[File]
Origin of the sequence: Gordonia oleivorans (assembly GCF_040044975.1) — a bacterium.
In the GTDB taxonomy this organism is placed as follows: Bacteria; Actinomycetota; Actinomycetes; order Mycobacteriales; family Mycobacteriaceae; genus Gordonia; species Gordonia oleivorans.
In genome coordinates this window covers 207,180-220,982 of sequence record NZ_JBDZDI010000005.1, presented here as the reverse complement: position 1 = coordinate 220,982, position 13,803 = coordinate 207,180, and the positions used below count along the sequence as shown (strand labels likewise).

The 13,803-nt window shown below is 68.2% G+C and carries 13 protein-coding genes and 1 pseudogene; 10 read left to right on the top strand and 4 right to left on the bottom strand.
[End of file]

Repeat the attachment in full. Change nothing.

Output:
Origin of the sequence: Gordonia oleivorans (assembly GCF_040044975.1) — a bacterium.
In the GTDB taxonomy this organism is placed as follows: Bacteria; Actinomycetota; Actinomycetes; order Mycobacteriales; family Mycobacteriaceae; genus Gordonia; species Gordonia oleivorans.
In genome coordinates this window covers 207,180-220,982 of sequence record NZ_JBDZDI010000005.1, presented here as the reverse complement: position 1 = coordinate 220,982, position 13,803 = coordinate 207,180, and the positions used below count along the sequence as shown (strand labels likewise).

The 13,803-nt window shown below is 68.2% G+C and carries 13 protein-coding genes and 1 pseudogene; 10 read left to right on the top strand and 4 right to left on the bottom strand.